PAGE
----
Am J Perinatol 2021; 38(S 01): e299-e308
DOI: 10.1055/s-0040-1710033
Original Article

Near-Infrared Spectroscopy: A Tool for Diagnosing Necrotizing Enterocolitis at Onset of Symptoms in Preterm Neonates with Acute Gastrointestinal Symptoms?

Julia Le Bouhellec
1  Neonatal Intensive Care Unit, Arnaud de Villeneuve Hospital, Montpellier University Hospital Center, Montpellier, France
,
Olivier Prodhomme
2  Department of Pediatric Radiology, Arnaud de Villeneuve Hospital, Montpellier University Hospital Center, Montpellier, France
,
Thibault Mura
3  Department of Medical Information, Arnaud de Villeneuve Hospital, Montpellier University Hospital Center, Montpellier, France
,
Aurélien Jacquot
1  Neonatal Intensive Care Unit, Arnaud de Villeneuve Hospital, Montpellier University Hospital Center, Montpellier, France
,
Clémentine Combes
1  Neonatal Intensive Care Unit, Arnaud de Villeneuve Hospital, Montpellier University Hospital Center, Montpellier, France
,
Lucie Gamon
3  Department of Medical Information, Arnaud de Villeneuve Hospital, Montpellier University Hospital Center, Montpellier, France
,
Sabine Durand
1  Neonatal Intensive Care Unit, Arnaud de Villeneuve Hospital, Montpellier University Hospital Center, Montpellier, France
,
Anne Filleron
4  Department of Pediatrics, Carémeau Hospital, Nîmes University Hospital Center, Nîmes, France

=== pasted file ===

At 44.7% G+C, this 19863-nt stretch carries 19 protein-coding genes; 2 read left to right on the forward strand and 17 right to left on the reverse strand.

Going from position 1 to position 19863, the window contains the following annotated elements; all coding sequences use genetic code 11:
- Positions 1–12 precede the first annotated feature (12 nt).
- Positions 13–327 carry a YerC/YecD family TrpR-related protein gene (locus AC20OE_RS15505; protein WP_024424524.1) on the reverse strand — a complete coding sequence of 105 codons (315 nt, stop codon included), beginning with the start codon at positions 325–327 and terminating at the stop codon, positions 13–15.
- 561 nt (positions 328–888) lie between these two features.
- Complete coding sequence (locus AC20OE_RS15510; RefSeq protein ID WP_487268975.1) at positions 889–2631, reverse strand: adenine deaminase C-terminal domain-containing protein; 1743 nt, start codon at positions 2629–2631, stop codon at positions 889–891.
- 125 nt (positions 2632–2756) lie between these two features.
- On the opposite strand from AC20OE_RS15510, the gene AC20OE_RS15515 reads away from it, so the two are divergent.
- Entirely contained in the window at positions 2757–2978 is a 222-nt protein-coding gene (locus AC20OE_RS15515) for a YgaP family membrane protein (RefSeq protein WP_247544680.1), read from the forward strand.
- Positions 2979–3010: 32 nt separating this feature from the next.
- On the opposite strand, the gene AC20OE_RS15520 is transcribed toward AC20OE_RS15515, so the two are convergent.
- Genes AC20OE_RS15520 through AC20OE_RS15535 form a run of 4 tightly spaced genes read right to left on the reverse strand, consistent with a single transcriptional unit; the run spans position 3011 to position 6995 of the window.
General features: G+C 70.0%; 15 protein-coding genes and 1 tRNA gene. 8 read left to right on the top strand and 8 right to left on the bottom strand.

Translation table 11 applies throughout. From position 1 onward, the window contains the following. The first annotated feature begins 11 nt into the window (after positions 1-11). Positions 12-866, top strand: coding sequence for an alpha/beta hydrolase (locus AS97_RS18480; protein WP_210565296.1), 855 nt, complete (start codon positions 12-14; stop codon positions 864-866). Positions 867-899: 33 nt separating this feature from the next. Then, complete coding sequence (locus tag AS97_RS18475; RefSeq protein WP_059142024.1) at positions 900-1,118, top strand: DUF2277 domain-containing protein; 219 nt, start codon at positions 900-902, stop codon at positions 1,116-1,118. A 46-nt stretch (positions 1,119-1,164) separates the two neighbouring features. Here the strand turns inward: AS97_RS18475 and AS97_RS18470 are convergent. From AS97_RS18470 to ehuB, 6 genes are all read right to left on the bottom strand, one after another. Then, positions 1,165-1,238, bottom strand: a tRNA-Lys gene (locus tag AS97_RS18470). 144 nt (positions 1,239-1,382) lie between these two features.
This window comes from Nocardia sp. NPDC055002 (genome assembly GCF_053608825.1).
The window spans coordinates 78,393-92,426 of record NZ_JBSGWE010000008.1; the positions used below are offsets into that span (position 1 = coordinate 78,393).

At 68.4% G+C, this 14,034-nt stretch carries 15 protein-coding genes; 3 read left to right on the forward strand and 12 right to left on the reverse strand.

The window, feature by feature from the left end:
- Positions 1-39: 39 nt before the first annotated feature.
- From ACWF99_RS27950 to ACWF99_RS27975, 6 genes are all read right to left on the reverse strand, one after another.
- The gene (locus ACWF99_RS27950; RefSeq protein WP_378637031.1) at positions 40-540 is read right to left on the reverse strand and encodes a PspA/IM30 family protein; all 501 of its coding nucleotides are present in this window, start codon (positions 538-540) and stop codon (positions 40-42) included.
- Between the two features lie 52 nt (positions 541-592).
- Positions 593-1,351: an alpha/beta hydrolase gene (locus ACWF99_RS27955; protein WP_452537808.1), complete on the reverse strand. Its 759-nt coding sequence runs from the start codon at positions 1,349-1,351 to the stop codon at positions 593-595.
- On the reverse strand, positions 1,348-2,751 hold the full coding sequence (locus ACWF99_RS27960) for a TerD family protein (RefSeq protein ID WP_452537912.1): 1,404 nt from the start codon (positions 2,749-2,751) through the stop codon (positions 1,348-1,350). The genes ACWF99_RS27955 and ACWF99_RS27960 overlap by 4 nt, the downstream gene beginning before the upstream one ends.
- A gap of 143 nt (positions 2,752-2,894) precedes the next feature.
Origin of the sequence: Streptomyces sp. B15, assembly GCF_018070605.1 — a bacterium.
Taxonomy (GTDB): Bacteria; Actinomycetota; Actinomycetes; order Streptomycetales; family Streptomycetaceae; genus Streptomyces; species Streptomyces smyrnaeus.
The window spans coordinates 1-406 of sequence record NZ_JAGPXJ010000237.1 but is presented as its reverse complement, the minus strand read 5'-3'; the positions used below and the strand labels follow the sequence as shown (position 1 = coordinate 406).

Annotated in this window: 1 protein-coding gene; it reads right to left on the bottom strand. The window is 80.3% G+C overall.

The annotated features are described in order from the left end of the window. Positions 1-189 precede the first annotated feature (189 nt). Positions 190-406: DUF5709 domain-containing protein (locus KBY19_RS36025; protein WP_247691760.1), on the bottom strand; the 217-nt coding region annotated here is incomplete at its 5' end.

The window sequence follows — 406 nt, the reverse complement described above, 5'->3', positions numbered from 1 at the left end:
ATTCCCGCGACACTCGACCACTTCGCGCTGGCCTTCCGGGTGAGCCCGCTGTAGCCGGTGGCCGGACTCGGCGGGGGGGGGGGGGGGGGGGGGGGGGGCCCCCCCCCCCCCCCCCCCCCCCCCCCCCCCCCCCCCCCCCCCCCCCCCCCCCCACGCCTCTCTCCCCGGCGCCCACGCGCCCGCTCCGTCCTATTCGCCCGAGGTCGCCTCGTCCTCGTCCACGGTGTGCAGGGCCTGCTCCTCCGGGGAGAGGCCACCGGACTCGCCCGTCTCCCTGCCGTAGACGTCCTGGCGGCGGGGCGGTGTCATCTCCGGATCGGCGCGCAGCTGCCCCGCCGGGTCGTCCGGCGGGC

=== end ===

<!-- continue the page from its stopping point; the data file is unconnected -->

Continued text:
,
1  Neonatal Intensive Care Unit, Arnaud de Villeneuve Hospital, Montpellier University Hospital Center, Montpellier, France
› Author Affiliations
Funding All phases of this study were supported by Montpellier University Hospital Center (Grant: research contract 2012–2015).

Abstract

Objective In premature neonates, bloody stools and/or abdominal distension with feeding intolerance may be inaugural signs of necrotizing enterocolitis (NEC). We assessed the ability of near-infrared spectroscopy (NIRS) to distinguish those neonates with NEC soon after the occurrence of these symptoms.

Study Design We prospectively collected NIRS measurements of abdominal and cerebral regional tissue oxygen saturation (r-SO2), with values masked by an opaque cover. Two physicians, blinded to the NIRS data, determined whether the gastrointestinal symptoms were related to NEC 10 days after symptom onset.

Results Forty-five neonates with mean (standard deviation [SD]) gestational, birth weight and postnatal ages of 31 (3.9) weeks, 1,486 (794) g, and 18 (14) days were enrolled over 30 months. Gastrointestinal symptoms were related to NEC in 23 patients and associated with other causes in 22. Analysis of the 48 hours of monitoring revealed comparable abdominal r-SO2 and splanchnic-cerebral oxygenation ratio (SCOR) in patients with and without NEC (r-SO2: 47.3 [20.4] vs. 50.4 [17.8], p = 0.59, SCOR: 0.64 [0.26] vs. 0.69 [0.24], p = 0.51). Results were unchanged after NIRS analysis in 6-hour periods, and restriction of the analysis to severe NEC (i.e., grade 2 and 3, 57% of the NEC cases).

Conclusion In this study, NIRS monitoring was unable to individualize NEC in premature infants with acute gastrointestinal symptoms.



Publication History

Received: 16 October 2019

Accepted: 19 March 2020

Publication Date:
23 April 2020 (online)

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